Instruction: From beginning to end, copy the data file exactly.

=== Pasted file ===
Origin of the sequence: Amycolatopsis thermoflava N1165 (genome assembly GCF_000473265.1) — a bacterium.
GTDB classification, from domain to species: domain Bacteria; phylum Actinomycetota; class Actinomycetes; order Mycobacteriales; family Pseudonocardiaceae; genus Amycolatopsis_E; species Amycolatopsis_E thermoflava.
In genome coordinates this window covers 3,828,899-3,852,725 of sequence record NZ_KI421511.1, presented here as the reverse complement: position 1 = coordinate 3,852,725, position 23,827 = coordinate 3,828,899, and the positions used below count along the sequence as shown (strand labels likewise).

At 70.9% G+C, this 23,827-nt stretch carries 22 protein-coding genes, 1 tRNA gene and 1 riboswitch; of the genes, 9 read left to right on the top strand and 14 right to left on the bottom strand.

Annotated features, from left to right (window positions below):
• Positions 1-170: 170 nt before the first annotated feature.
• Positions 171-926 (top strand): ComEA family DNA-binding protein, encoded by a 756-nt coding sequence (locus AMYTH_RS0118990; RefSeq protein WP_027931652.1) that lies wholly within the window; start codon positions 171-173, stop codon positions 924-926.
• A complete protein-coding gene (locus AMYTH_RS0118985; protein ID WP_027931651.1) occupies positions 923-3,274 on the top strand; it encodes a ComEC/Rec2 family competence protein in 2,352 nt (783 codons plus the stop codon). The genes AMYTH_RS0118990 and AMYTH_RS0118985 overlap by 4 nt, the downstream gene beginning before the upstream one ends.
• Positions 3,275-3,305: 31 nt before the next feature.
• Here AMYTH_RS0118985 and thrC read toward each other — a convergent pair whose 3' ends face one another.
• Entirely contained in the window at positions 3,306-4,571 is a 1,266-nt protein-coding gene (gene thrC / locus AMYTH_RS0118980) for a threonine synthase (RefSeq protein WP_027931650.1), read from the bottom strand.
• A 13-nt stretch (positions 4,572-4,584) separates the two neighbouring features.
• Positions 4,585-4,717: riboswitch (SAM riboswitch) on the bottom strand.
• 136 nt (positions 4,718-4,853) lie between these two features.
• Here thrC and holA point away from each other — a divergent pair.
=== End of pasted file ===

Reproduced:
Origin of the sequence: Amycolatopsis thermoflava N1165 (genome assembly GCF_000473265.1) — a bacterium.
GTDB classification, from domain to species: domain Bacteria; phylum Actinomycetota; class Actinomycetes; order Mycobacteriales; family Pseudonocardiaceae; genus Amycolatopsis_E; species Amycolatopsis_E thermoflava.
In genome coordinates this window covers 3,828,899-3,852,725 of sequence record NZ_KI421511.1, presented here as the reverse complement: position 1 = coordinate 3,852,725, position 23,827 = coordinate 3,828,899, and the positions used below count along the sequence as shown (strand labels likewise).

At 70.9% G+C, this 23,827-nt stretch carries 22 protein-coding genes, 1 tRNA gene and 1 riboswitch; of the genes, 9 read left to right on the top strand and 14 right to left on the bottom strand.

Annotated features, from left to right (window positions below):
• Positions 1-170: 170 nt before the first annotated feature.
• Positions 171-926 (top strand): ComEA family DNA-binding protein, encoded by a 756-nt coding sequence (locus AMYTH_RS0118990; RefSeq protein WP_027931652.1) that lies wholly within the window; start codon positions 171-173, stop codon positions 924-926.
• A complete protein-coding gene (locus AMYTH_RS0118985; protein ID WP_027931651.1) occupies positions 923-3,274 on the top strand; it encodes a ComEC/Rec2 family competence protein in 2,352 nt (783 codons plus the stop codon). The genes AMYTH_RS0118990 and AMYTH_RS0118985 overlap by 4 nt, the downstream gene beginning before the upstream one ends.
• Positions 3,275-3,305: 31 nt before the next feature.
• Here AMYTH_RS0118985 and thrC read toward each other — a convergent pair whose 3' ends face one another.
• Entirely contained in the window at positions 3,306-4,571 is a 1,266-nt protein-coding gene (gene thrC / locus AMYTH_RS0118980) for a threonine synthase (RefSeq protein WP_027931650.1), read from the bottom strand.
• A 13-nt stretch (positions 4,572-4,584) separates the two neighbouring features.
• Positions 4,585-4,717: riboswitch (SAM riboswitch) on the bottom strand.
• 136 nt (positions 4,718-4,853) lie between these two features.
• Here thrC and holA point away from each other — a divergent pair.